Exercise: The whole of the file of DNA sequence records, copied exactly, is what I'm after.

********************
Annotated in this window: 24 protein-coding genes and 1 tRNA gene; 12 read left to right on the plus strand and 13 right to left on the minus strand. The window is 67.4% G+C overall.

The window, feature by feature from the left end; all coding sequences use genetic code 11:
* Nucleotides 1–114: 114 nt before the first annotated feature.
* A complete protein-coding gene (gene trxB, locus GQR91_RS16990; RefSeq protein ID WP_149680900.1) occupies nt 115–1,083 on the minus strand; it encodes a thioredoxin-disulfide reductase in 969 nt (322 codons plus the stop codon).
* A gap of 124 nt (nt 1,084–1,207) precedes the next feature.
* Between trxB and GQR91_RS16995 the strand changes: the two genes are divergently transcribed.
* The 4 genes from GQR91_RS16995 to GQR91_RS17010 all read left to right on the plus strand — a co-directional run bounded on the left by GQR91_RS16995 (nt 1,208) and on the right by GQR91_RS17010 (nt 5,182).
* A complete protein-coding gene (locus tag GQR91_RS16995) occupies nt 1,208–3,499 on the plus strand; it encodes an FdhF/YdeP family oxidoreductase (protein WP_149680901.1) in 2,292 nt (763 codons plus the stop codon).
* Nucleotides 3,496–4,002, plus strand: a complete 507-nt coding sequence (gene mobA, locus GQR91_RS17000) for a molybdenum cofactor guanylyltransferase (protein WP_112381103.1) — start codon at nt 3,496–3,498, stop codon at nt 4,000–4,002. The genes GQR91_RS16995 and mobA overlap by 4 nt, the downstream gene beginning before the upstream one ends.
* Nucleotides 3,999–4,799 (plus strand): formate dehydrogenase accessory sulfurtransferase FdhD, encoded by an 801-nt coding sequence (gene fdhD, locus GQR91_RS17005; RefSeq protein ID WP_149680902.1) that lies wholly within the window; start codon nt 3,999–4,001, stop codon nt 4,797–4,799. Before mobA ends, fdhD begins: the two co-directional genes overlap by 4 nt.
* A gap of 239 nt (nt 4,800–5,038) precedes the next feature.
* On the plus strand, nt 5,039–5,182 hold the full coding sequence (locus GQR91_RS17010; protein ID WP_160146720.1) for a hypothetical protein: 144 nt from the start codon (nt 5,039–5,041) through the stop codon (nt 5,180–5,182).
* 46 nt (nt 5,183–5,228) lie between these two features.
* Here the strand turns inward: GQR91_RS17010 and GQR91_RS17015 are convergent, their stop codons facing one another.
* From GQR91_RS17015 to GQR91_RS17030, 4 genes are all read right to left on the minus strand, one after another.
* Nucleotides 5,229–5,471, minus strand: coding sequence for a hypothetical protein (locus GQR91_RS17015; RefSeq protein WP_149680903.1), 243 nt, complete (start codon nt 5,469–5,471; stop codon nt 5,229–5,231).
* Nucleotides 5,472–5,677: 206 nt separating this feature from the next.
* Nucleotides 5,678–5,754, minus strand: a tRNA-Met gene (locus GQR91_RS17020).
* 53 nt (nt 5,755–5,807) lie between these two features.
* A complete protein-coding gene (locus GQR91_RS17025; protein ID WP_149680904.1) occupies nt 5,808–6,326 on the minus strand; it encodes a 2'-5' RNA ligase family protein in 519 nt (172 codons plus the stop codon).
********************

Annotated in this window: 24 protein-coding genes and 1 tRNA gene; 12 read left to right on the plus strand and 13 right to left on the minus strand. The window is 67.4% G+C overall.

The window, feature by feature from the left end; all coding sequences use genetic code 11:
* Nucleotides 1–114: 114 nt before the first annotated feature.
* A complete protein-coding gene (gene trxB, locus GQR91_RS16990; RefSeq protein ID WP_149680900.1) occupies nt 115–1,083 on the minus strand; it encodes a thioredoxin-disulfide reductase in 969 nt (322 codons plus the stop codon).
* A gap of 124 nt (nt 1,084–1,207) precedes the next feature.
* Between trxB and GQR91_RS16995 the strand changes: the two genes are divergently transcribed.
* The 4 genes from GQR91_RS16995 to GQR91_RS17010 all read left to right on the plus strand — a co-directional run bounded on the left by GQR91_RS16995 (nt 1,208) and on the right by GQR91_RS17010 (nt 5,182).
* A complete protein-coding gene (locus tag GQR91_RS16995) occupies nt 1,208–3,499 on the plus strand; it encodes an FdhF/YdeP family oxidoreductase (protein WP_149680901.1) in 2,292 nt (763 codons plus the stop codon).
* Nucleotides 3,496–4,002, plus strand: a complete 507-nt coding sequence (gene mobA, locus GQR91_RS17000) for a molybdenum cofactor guanylyltransferase (protein WP_112381103.1) — start codon at nt 3,496–3,498, stop codon at nt 4,000–4,002. The genes GQR91_RS16995 and mobA overlap by 4 nt, the downstream gene beginning before the upstream one ends.
* Nucleotides 3,999–4,799 (plus strand): formate dehydrogenase accessory sulfurtransferase FdhD, encoded by an 801-nt coding sequence (gene fdhD, locus GQR91_RS17005; RefSeq protein ID WP_149680902.1) that lies wholly within the window; start codon nt 3,999–4,001, stop codon nt 4,797–4,799. Before mobA ends, fdhD begins: the two co-directional genes overlap by 4 nt.
* A gap of 239 nt (nt 4,800–5,038) precedes the next feature.
* On the plus strand, nt 5,039–5,182 hold the full coding sequence (locus GQR91_RS17010; protein ID WP_160146720.1) for a hypothetical protein: 144 nt from the start codon (nt 5,039–5,041) through the stop codon (nt 5,180–5,182).
* 46 nt (nt 5,183–5,228) lie between these two features.
* Here the strand turns inward: GQR91_RS17010 and GQR91_RS17015 are convergent, their stop codons facing one another.
* From GQR91_RS17015 to GQR91_RS17030, 4 genes are all read right to left on the minus strand, one after another.
* Nucleotides 5,229–5,471, minus strand: coding sequence for a hypothetical protein (locus GQR91_RS17015; RefSeq protein WP_149680903.1), 243 nt, complete (start codon nt 5,469–5,471; stop codon nt 5,229–5,231).
* Nucleotides 5,472–5,677: 206 nt separating this feature from the next.
* Nucleotides 5,678–5,754, minus strand: a tRNA-Met gene (locus GQR91_RS17020).
* 53 nt (nt 5,755–5,807) lie between these two features.
* A complete protein-coding gene (locus GQR91_RS17025; protein ID WP_149680904.1) occupies nt 5,808–6,326 on the minus strand; it encodes a 2'-5' RNA ligase family protein in 519 nt (172 codons plus the stop codon).